The Significance of Ganesha Chaturthi and the Tradition of Giving Gifts

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The Significance of Ganesha Chaturthi and the Tradition of Giving Gifts

Among the pantheon of Indian Gods and Goddesses, one of the most popular and loved forms is that of Lord Ganesha. The elephant-headed God is recognised by people across religions and regions. He is loved by the children and elders alike. Therefore, it is not surprising that Ganesha Chaturthi, the festival celebrating Lord Ganesha which arrives in the Indian month of Bhadrapada, is celebrated with much fervour and festivity across the globe. Clay idols of Ganapati (as he is also called) are brought home and worshipped before they are immersed in water bodies like lakes, rivers and the seas.


A Festival That Ushered Freedom


This festival is significant both socially and spiritually. However, during the great Indian freedom struggle, the grand celebration of Ganesha Chaturthi was also coloured by political hues! Let us travel back in time to 1893. The British East India Company had firm control over the many kingdoms and princely states that occupied the country we today call India or Bharat. Bal Gangadhar Tilak, reverentially called ‘Lokamanya’ (respected by the masses), understood that the crux of the Indian problem was the lack of unity.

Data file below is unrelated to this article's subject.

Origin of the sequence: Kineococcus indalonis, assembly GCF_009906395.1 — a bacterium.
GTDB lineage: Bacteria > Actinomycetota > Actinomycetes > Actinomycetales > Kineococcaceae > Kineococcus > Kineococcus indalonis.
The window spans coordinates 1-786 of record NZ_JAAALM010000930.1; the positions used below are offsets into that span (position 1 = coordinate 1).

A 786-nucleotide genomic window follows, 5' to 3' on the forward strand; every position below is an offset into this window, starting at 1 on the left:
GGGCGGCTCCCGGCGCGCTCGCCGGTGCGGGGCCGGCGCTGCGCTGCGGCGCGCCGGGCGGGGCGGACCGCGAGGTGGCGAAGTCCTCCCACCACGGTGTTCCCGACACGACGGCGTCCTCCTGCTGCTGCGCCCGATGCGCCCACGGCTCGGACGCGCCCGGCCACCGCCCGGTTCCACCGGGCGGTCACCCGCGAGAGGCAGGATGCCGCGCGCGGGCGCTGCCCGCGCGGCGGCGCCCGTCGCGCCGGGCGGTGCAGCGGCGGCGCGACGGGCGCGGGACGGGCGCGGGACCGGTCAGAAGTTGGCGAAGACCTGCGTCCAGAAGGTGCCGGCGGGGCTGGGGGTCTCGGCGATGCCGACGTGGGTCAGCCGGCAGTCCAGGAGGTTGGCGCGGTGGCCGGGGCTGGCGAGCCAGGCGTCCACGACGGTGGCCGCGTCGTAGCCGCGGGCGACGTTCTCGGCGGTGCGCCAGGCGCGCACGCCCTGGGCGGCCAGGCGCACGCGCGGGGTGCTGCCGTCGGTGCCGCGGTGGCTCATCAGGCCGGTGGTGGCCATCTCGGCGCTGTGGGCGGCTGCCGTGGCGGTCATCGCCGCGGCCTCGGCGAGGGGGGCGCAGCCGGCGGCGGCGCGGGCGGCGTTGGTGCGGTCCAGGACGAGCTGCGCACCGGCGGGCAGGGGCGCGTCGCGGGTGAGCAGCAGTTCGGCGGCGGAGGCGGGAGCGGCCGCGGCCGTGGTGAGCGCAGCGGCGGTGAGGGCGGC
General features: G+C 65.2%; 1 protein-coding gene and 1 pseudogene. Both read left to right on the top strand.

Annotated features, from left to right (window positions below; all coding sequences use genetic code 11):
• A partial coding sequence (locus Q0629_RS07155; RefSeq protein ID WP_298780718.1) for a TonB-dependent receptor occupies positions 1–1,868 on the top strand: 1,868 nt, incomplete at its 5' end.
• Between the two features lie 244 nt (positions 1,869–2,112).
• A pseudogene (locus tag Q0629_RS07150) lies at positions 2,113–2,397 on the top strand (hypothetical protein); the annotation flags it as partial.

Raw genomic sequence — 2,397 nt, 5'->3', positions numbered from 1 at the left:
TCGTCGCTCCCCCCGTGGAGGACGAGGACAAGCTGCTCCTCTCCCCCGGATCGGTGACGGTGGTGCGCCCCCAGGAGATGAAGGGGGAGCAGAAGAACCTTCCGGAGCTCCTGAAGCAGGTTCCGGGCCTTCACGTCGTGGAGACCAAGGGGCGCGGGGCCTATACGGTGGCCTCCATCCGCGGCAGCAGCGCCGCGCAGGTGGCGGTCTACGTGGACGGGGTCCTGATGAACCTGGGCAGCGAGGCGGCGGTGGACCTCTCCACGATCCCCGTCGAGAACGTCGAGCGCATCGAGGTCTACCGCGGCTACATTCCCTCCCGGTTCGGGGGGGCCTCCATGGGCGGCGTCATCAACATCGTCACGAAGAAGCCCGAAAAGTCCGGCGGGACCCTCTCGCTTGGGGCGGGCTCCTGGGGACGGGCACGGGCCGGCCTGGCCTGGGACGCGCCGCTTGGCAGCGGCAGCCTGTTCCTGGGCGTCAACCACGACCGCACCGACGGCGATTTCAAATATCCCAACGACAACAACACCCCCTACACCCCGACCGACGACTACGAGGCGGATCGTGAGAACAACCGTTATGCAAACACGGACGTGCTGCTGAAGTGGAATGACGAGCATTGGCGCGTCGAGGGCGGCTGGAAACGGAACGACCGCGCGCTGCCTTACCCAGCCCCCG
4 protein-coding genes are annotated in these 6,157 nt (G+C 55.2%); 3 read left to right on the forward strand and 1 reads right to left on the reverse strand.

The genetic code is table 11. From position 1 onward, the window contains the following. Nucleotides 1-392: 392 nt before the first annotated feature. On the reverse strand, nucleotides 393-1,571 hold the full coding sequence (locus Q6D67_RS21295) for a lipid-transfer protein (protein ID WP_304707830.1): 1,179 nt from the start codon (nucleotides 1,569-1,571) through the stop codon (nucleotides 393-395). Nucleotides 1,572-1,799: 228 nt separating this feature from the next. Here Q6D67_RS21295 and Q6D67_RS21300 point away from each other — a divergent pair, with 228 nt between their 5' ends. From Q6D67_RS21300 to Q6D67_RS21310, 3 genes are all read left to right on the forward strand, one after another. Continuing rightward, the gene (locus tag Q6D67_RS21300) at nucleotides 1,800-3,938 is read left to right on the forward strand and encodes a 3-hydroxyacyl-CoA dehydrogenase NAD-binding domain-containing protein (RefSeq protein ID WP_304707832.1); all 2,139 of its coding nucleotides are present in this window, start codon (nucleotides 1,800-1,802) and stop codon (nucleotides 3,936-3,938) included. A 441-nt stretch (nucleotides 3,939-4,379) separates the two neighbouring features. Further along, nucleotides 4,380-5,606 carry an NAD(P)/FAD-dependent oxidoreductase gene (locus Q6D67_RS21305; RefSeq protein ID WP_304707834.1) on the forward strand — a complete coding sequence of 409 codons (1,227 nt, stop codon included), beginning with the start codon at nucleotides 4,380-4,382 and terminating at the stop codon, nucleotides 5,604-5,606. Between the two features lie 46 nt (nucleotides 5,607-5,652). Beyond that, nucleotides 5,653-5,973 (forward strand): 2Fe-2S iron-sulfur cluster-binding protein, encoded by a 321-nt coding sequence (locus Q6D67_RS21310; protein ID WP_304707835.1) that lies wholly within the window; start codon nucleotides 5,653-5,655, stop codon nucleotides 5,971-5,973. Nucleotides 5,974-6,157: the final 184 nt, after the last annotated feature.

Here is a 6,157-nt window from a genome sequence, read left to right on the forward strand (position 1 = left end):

He decided to use the festival of Ganesha Chaturthi as a means of promoting cultural and political unity among the Indian masses. Under his leadership and vision, the festival transformed from a private household celebration into a grand public event that played a very significant role in the Indian freedom movement. It ushered in unthinkable inclusivity as people across socioeconomic backgrounds participated in it. The platform of Ganesha Chaturthi also helped support artisans. Most importantly, it was a vehicle to inject patriotism through cultural and nationalistic programs.

Lord Ganesha who is considered as the ‘Remover of Obstacles’ truly paved the way for the Indian Independence movement.


Traditional handmade Pattachitra painting of Ganesha


A Social Festival


The celebration of the festival only grew in its gaiety and grandeur after India’s Independence in 1947. The political hues have largely vanished and the socio-cultural and spiritual aspects have come to the fore. The festival continues to unite communities and transcend cultural boundaries. The celebrations often involve collaborative efforts of families, neighbourhoods, and sometimes, even entire towns! People come together to create intricate clay idols of Lord Ganesha, which are then installed in homes and public pandals with elaborate decorations. Each Ganesha pandal tries to outdo the other in terms of creativity and uniqueness of the decorations and celebrations and there is an air of healthy competition in the air. The festive spirit is further heightened with group prayers, cultural performances, food, and finally, processions where the deity is taken for immersion in water.


Hand carved wooden figure of Ganesha on Lotus Throne


A Unique Ritual And Its Meaning


The deity is normally worshipped for 10 days during which Lord Ganesha is treated reverentially as a VIP guest. The worship involves offering him the choice of foods, clothes and entertainment. In due course of time, he becomes an endearing member of the family. The festival teaches one to not be ‘god-fearing’ but ‘god-loving’ and how to make god a part of one’s daily life.